Speaking of "war," perhaps this is the best point to mention that "Fashion Wars" might have been a far better title for this film, inasmuch as it certainly does have its share of skirmishes (well, admittedly, its share of "victims," too). Of course, who knows how "twisted" words become when translating German to English for subtitling purposes (in that regard, I can say there were certainly some noticeable "rough spots" in this film).
Just a few wrap-up thoughts for you here:
- Not to be forgotten, there's that brilliantly done home bedroom segment in which Karsten receives both an unexpected visitor and his first kiss. It's one of "those" scenes in which the viewer finds him/herself almost physically holding their breath in anticipation (and Steven really, really does outdo himself here).
- When the film's long-a-coming "showdown" finally does arrive, it's pretty much a doozie. Yes, indeed, you are going to love this film's final "action" scene (NO, not "that" kind of action---keep a clean mind why dont'cha). All I'll say is that it involves a vehicle......and a shotgun......and some sidesplitting moments.
- The film-end denouement between father and son is near pitchperfect. It is a memorably happy moment, even topping Mama's wonderful final scene with "K" ("I know---I understand---I accept"). What more could any gay boy ask for?
- And, other than the preceding, all I have to say is: I am so mad at you, Mr. Director! Why? Well, it seems to me that a little see-you-later kiss through a vehicle window, at film's end, would certainly have been a great way to wind up the guys' final scene (must I do all the thinking for you guys?). Nevertheless, thanks for an otherwise wonderful little ending scene between the two; your gay audiences always appreciate being left with a feeling of hope.
PS--Oh yes, oh yes........you're gonna have fun with this one.
***Other films which are habit formers: "Just a Question of Love" / "Brokeback Mountain" / "Boy Culture" / "All Over the Guy" / "Second Skin (Unrated Version) / "[[ASIN:B0000CBL9I The Man I Love" / "The Man of My Life" (maybe for older, gay viewers).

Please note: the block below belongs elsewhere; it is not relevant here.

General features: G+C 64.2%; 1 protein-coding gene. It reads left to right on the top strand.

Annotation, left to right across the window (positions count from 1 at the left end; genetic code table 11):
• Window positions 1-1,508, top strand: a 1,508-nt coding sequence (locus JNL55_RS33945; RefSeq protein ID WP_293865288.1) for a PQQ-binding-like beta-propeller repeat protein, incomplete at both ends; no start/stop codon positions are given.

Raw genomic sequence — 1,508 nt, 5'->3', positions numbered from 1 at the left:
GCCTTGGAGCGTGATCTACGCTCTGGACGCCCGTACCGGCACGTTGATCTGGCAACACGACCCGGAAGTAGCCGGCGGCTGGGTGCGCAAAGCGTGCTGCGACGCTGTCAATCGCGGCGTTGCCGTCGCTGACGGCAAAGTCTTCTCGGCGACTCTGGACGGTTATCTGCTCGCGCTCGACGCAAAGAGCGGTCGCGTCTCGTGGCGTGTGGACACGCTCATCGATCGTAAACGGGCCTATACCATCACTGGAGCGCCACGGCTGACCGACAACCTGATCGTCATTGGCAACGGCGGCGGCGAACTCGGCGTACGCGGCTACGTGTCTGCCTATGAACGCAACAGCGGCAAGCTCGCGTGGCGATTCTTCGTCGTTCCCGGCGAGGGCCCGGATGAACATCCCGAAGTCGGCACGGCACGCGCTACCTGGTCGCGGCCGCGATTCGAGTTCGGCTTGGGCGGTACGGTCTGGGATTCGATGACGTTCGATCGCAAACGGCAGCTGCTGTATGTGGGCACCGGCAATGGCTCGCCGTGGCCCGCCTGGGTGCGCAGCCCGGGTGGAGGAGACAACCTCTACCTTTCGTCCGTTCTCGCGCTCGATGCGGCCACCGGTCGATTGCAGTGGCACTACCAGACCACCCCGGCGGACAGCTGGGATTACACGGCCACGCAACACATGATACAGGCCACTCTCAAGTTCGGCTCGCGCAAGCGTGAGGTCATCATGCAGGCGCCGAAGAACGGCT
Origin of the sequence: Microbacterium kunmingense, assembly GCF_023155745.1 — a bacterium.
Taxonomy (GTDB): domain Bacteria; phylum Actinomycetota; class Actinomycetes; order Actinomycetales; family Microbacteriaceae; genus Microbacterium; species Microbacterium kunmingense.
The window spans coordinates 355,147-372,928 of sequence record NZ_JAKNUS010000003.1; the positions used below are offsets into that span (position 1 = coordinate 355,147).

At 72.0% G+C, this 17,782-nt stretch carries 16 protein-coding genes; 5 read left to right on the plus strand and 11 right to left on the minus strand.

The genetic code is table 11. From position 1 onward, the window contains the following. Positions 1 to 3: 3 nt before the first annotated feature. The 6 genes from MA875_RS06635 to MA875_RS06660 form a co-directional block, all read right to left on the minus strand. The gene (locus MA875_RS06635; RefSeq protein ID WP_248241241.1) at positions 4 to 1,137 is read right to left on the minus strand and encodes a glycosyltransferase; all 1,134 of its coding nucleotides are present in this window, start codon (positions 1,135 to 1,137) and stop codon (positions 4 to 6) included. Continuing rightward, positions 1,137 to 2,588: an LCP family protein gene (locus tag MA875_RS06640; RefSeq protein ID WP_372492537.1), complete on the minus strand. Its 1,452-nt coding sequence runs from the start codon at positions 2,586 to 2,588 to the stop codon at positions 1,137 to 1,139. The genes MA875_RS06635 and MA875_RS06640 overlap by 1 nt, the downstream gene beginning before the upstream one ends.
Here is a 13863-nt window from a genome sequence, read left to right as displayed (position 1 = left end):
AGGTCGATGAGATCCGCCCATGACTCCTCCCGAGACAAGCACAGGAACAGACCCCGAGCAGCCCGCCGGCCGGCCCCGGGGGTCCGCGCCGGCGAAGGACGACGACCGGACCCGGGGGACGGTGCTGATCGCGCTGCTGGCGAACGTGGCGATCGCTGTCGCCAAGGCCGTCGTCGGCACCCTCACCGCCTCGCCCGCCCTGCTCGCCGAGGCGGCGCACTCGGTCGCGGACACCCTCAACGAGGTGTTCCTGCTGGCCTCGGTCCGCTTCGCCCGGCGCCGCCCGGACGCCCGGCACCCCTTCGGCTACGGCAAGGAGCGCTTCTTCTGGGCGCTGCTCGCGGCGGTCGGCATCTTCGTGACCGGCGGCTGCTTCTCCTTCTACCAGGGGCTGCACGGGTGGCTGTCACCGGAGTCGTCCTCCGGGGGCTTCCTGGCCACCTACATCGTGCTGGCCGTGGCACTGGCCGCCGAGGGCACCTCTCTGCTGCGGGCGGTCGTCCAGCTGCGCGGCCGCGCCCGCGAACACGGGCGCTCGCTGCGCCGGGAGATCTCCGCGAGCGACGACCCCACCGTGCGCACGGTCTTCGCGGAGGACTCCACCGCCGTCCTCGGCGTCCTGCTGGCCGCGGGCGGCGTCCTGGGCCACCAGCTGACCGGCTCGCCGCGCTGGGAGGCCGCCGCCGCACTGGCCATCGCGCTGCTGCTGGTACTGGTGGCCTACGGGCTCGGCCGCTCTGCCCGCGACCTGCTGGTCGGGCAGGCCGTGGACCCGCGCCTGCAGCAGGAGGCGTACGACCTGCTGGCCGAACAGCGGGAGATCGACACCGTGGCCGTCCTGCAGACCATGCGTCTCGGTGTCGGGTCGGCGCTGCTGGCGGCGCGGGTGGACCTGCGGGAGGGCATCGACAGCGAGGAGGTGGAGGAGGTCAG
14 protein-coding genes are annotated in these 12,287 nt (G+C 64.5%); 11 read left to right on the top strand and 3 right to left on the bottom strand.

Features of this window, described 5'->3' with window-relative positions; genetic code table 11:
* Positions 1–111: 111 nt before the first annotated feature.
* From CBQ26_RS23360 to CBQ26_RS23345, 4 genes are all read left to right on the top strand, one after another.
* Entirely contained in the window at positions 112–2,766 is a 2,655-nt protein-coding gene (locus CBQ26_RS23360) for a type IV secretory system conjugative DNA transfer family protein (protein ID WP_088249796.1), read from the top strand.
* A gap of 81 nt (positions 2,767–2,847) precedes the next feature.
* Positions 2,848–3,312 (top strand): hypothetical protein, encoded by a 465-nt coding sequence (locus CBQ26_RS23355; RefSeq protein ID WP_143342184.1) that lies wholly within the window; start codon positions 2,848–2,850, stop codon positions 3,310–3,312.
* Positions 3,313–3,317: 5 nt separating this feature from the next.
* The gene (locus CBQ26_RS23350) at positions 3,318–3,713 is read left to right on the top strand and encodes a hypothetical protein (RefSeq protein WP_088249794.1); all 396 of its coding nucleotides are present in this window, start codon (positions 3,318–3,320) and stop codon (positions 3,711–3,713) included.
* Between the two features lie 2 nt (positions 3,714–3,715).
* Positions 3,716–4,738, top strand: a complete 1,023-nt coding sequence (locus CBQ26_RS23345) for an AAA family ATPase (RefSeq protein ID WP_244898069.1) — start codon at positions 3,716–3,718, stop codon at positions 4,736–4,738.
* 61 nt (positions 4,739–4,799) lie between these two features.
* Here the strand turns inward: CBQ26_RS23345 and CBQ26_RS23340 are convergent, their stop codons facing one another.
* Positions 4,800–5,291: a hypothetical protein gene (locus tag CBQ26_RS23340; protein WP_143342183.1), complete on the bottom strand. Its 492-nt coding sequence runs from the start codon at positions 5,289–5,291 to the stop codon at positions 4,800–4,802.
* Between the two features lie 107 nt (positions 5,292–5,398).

Father and Son
Amos Lassen | Little Rock, Arkansas | 01/15/2009
(5 out of 5 stars)
""Fashion Victims" ("Reine Gesechmackasche")
Father and Son
We all have seen a character on the screen that is totally dislikeable that we grow to hate him as the film progresses. Even though there is such a character in "Fashion Victims", the movie manages to overcome it and in fact, even redeems him a bit. Here is a movie with heart, depth and farce.
Wolfgang Zenker (Edgar Selge) is a character. He is lackluster, humorless, self-absorbed, picky and nasty. He ignores his wife Erika (Franziska Walser) and their teenaged son, Karsten (Florian Bartholomai). He is a salesman who sells women's fashions but when he is caught driving with a suspended license, his work could suffer if he cannot make it to his buyers. He, therefore, cancels his son's planned study trip abroad that Karsten has saved up for and he demands that his son become his chauffeur so that he can make his appointments at women's clothing stores. Wolfgang sells for "the bigger woman" who is more "mature" but he soon finds that his sales are being edged out by a cheaper and flashier line which is promoted by a clever and brash new young salesman, Steven (Roman Knizka).
Purely by coincidence, Karsten and Steven meet and romance ensues. Karsten is unaware that Steven is both the competition and enemy of his father. Back home things are also going too good for Wolfgang. His wife is thinking of divorce and this is before she discovers that he has been keeping a secret from her--he is involved in a financial crisis that will impact his family.